A new so-called zero-day exploit was discovered in Microsoft Office. It was discovered by two cyber security companies, FireEye and McAfee.
The exploit was allowing hackers to download and install malware on user’s device, and the exploit has yet to be patched. The attack would work on all of the Office versions, including Excel, Word, and PowerPoint. The attacks that have used this flaw were first detected back in January 2017, and Microsoft was contacted and notified.
According to them, Office versions are being used by more than 1.2 billion people. The patch is supposed to be issued on Tuesday, the same day when Windows 10 Creators Update is supposed to be launched.
Still, until the update is issued, Microsoft has advised its users to be extra careful and practice safe computing habits. Emails from unknown contacts are an especially dangerous thing, and that, as well as downloading unknown content is something that should be very careful about.
What you should be most careful about is downloading Word files that have arrived via email.
This is especially dangerous since the hackers have already shown the strategy that includes masking malware as important files or documents, that start their work as soon as you download and run them. The malware will start its work in the background, and it will immediately connect to the attacker’s server. That connection will then be used by the hacker for sending more malware to your device, and all of this will be going on quietly, in the background. The victims of this attack don’t even know that they’re under attack until it’s too late and their device is infected.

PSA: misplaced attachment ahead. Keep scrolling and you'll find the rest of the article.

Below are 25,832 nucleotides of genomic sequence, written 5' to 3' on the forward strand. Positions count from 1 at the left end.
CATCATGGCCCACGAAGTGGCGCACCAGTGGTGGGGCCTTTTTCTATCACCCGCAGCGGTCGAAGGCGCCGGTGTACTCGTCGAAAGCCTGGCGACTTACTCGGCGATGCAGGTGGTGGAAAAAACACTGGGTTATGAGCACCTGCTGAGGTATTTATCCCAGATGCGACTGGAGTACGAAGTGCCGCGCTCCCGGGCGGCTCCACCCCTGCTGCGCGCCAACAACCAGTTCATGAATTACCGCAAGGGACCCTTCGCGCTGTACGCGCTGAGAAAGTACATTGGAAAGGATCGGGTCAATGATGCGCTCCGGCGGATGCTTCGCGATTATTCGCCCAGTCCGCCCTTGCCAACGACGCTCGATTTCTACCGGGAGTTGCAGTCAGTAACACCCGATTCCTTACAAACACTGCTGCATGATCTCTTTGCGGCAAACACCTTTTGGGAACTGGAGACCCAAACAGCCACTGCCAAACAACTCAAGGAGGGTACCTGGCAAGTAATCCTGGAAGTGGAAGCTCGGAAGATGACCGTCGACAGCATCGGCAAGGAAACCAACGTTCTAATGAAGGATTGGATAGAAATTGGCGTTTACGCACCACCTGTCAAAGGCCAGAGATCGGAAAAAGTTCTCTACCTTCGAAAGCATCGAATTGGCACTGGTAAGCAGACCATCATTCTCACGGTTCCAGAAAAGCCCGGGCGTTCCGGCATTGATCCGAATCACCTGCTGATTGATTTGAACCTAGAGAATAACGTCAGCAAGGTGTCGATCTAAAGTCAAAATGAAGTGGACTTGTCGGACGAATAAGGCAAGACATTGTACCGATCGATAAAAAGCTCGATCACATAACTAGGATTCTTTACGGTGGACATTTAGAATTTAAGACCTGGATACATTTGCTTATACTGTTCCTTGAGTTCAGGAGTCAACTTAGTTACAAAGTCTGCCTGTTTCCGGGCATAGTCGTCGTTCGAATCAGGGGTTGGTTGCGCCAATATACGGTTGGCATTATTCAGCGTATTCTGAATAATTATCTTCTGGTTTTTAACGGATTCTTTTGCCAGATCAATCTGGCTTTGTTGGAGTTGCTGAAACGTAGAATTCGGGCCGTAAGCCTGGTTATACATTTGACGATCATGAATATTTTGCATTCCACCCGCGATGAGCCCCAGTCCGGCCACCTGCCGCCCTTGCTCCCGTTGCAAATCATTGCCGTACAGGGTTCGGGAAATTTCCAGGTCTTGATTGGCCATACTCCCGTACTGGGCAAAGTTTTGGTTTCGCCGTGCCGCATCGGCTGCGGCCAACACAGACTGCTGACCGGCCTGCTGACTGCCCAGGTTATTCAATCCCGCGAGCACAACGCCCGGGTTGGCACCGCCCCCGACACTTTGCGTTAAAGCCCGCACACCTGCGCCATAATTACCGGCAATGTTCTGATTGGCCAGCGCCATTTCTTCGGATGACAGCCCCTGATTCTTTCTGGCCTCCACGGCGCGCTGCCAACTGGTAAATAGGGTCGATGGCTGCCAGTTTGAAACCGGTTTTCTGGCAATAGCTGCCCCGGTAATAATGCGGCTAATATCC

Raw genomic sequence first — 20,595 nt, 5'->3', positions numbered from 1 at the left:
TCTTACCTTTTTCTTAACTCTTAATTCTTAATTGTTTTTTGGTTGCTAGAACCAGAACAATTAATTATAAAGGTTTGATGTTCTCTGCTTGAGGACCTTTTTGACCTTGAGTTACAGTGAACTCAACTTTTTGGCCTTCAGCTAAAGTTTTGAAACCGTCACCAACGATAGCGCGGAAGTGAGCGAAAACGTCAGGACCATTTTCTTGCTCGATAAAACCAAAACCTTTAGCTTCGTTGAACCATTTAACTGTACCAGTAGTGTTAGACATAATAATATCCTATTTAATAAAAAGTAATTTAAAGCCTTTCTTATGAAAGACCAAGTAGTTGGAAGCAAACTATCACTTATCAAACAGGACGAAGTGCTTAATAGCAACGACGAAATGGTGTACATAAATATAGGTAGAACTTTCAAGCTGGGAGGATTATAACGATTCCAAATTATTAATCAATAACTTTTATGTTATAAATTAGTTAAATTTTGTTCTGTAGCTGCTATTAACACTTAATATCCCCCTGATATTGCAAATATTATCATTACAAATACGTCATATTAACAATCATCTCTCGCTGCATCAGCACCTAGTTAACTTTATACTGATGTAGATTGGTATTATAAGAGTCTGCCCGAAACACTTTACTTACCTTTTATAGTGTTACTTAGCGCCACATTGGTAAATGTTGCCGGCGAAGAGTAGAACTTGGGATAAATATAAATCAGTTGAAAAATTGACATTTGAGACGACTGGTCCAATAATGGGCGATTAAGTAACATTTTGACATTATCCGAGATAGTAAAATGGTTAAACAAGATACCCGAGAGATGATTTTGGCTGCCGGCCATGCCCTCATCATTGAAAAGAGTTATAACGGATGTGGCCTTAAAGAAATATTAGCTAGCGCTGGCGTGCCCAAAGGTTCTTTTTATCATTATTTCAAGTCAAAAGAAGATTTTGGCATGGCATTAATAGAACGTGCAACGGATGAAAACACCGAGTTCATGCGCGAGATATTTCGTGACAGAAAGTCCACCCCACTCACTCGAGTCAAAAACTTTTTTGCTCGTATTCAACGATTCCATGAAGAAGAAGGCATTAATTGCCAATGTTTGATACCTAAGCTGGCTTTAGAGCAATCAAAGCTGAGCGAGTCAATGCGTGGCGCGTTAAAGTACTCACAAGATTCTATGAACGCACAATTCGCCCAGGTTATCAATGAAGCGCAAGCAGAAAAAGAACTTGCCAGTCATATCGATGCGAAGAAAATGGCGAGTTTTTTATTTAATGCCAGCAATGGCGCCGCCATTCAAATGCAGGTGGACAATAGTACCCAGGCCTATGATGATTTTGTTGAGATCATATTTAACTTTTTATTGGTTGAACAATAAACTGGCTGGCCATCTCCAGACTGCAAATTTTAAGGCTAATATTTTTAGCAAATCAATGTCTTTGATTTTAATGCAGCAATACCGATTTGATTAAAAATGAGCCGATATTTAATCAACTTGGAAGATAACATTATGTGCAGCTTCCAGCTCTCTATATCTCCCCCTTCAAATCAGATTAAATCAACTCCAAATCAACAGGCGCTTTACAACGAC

The hackers have even tried sending spam emails in which they pretend to be tax officers, and claim that the Word document is a tax report that you should immediately see. In other words, even your finances might be at stake, if you fall for their tricks.
Even though you’re safe as long as you don’t download files and docs that come to you via email, we understand that some of you have to do so, since it might be closely connected to your jobs or alike. That’s why the researchers have been looking for a temporary solution, and they’ve found one. McAfee has discovered that the attack can’t be triggered if the document is opened in Office’s protected view.
Researchers have noted that the attack is pretty sneaky and relies on stealth a lot, which is why the malware even opens a new Word document after its process has ended. It’s been discovered that this vulnerability in all of the Office versions comes from Windows Object Linking and Embedding feature. Security company FireEye is working with Microsoft in order to find the best way to fix the flaw.